If you were trapped in a lift, but were happy to stay entombed because the lift music was so good, then Cactapuss are all yours. Their music is unassuming, but clever and engaging; the gentle, kind and fun sound that you’d like soundtracking the film of your life.

Wigbar, complete with gentle bloops, doo-doo-doo vocals and a tune you’ll be humming as you’re cooking tea later this evening, is a breezy, light, whistling slice of whimsy. Theme From Stuart And The Ants starts as the bastardised car-chase music from a ’70s cop movie and then cranks up the urgency with funk organs, rolling drums and a driving bassline.

Cactapuss are another of those bands who can draw on 50-odd years of pop music tricks and hooks to create something new/old, sounds that’ll trigger memories you’d forgotten. Listen here, and enjoy whilst indulging in lovely C90 nostalgia (you’ll see).

>Today’s New Band – The Hopeful Spaztiks PLUS! Paranoia!


Isn’t it funny how things work out? Tupac Shakur started out as a bit-part player on lunatic funk-drenched hip-hoppers Digital Underground. Listen to their brilliant first album, Sex Packets, and you’ll occasionally hear bursts of the voice that went on to release a bewildering number of albums – most of them posthumously.
Tricky was once just a voice too – albeit a similarly distinct one – on the first two Massive Attack albums. He then left, in mild acrimony, recycled a couple of his lyrics from his Massive Attack days, added some awkward noises, and emerged with Maxinquaye – one of the most affecting, original slices of unusual, paranoid fuzzy noise ever.
It was drenched in mythical hype – stories of journalists being forced to make copies at gunpoint and the like circulated wildly in these pre-internet days. The review copies were supposedly robed in a velvet case which was in turn sealed into a miniature plastic bodybag. The album was set up for a huge, underwhelming fall. It didn’t come. It’s a woozy, confused masterpiece.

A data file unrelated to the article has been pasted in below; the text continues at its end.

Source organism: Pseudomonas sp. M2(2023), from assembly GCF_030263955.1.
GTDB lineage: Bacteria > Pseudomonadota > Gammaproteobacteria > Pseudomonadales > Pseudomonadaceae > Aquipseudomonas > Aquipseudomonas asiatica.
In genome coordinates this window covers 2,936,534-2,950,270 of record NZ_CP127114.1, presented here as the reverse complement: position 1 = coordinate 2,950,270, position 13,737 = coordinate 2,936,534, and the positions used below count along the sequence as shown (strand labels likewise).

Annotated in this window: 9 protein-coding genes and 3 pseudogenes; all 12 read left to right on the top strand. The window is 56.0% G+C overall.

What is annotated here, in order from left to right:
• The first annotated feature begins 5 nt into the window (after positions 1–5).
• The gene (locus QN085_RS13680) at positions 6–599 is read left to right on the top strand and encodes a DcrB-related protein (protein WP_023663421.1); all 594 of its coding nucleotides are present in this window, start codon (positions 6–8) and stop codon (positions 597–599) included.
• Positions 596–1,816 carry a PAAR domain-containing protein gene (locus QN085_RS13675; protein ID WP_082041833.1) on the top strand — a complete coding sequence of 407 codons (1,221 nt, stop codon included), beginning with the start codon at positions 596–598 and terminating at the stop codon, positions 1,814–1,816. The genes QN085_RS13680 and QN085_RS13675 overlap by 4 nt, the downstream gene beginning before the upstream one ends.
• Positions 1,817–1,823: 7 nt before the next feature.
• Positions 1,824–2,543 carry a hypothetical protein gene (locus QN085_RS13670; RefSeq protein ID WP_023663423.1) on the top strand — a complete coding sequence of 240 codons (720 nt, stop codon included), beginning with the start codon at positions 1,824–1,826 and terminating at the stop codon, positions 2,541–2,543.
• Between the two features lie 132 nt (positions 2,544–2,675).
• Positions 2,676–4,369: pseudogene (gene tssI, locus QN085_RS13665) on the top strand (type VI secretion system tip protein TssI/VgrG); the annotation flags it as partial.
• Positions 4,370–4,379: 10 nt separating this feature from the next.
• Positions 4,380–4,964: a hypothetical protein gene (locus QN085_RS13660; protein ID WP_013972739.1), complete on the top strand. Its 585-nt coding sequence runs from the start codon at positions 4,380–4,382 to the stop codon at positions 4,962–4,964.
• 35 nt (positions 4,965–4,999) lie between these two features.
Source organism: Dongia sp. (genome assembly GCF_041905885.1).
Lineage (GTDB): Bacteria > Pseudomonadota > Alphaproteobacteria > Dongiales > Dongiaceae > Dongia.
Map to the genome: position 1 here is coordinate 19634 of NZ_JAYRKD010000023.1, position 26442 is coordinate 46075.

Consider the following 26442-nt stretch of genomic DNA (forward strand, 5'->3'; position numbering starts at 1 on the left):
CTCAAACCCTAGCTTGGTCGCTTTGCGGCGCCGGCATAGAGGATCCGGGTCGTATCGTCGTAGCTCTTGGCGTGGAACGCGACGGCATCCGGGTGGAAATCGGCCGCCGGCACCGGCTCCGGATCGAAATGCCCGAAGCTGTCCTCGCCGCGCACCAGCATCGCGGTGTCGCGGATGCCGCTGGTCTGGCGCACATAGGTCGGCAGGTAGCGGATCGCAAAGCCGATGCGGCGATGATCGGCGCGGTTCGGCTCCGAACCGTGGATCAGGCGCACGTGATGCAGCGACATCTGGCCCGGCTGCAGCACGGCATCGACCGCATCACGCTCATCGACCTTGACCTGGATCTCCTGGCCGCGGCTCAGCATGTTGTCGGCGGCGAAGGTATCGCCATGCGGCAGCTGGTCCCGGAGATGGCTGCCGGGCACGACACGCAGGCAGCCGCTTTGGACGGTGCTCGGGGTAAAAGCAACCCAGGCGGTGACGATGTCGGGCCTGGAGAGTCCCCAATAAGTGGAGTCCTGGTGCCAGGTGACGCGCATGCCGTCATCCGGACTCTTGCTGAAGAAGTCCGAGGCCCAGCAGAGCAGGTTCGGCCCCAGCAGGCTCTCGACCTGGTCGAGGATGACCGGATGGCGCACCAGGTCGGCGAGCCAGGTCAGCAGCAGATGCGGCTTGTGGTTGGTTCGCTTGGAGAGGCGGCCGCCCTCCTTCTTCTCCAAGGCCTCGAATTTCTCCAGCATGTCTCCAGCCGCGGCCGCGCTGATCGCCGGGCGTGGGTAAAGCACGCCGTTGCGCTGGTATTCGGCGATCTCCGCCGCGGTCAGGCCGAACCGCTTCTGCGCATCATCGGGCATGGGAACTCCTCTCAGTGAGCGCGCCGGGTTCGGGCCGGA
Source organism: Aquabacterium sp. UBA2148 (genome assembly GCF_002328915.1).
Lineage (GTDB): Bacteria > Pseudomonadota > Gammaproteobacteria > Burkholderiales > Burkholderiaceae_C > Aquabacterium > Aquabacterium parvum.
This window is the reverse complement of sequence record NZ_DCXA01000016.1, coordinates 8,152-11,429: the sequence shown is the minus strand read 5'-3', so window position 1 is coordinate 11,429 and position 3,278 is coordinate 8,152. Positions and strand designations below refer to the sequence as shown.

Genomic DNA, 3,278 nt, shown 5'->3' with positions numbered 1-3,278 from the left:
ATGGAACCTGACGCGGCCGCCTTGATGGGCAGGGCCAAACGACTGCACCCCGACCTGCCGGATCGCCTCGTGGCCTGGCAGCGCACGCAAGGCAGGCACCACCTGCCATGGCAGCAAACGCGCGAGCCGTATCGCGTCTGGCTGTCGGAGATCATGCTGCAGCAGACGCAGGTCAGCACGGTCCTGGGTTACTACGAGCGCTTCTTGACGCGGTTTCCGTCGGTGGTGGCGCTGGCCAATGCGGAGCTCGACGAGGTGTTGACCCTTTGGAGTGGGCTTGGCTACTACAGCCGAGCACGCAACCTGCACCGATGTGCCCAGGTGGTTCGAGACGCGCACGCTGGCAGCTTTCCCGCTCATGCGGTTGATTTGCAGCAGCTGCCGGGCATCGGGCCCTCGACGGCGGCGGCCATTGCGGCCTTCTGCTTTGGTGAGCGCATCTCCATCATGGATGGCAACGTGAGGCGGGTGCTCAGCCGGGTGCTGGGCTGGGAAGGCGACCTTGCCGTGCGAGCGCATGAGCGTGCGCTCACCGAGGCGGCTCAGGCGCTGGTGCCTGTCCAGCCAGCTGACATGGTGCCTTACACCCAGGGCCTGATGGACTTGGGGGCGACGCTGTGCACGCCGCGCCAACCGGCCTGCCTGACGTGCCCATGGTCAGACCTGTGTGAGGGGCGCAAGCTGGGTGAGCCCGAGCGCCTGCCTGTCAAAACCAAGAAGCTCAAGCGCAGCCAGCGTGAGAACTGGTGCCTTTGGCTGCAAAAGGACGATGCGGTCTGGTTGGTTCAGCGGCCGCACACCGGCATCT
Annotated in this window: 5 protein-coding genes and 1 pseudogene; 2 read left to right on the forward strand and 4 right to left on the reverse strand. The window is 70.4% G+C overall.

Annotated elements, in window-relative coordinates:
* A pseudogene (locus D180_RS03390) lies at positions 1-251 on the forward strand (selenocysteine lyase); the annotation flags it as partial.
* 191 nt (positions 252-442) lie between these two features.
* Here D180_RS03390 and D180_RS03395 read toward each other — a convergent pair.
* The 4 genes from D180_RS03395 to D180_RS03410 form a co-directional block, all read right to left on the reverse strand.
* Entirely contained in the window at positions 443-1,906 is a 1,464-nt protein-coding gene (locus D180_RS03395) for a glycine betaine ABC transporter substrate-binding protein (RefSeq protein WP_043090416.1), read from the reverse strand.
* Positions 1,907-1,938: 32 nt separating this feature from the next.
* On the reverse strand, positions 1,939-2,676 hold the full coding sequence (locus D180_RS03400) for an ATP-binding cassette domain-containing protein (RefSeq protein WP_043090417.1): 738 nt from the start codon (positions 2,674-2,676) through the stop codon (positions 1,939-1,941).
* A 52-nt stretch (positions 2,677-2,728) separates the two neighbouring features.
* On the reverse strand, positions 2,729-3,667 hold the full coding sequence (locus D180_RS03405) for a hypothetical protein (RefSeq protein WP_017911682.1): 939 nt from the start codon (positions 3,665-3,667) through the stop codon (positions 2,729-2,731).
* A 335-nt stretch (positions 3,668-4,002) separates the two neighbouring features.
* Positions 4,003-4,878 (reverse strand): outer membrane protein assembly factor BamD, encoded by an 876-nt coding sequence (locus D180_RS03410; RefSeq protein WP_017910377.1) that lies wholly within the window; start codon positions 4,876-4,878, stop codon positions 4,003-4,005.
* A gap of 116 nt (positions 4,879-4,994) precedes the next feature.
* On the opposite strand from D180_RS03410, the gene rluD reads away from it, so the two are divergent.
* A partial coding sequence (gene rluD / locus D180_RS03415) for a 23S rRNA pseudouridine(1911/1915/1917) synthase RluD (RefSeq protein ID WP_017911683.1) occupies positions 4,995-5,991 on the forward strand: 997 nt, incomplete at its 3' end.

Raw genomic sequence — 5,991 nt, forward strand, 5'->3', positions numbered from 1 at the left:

Hype is always a difficult card to play. Raving about a band too much, however truly you may mean what you say, makes you and them appear misguided and desperate. I may be both of those things, but I’d hate to drag a good new band down with me. So if praise isn’t too forthcoming about Today’s New Band, it’s not because they’re not super-ace (they are), but because I’m trying to under-hype them, if that’s possible.
The Hopeful Spaztiks round off an impressively diverse month on A New Band A Day in cranky style. They’re a band who can maintain five different musical points of view at once, and flit between them all. Song Aquatic sounds like a toy racing car, and swerves like one too, veering over a number of electro cliffs in the process.
Cup Of is deranged enough to summon up the spirit of Level 42, sneaking in the 80’s most estate-agent-friendly instrument – the slap-bass – and make it work. Hail ping-pongs appropriate noises off your confused brain, resetting your innate sense of rhythm to synchronise with their warped vision.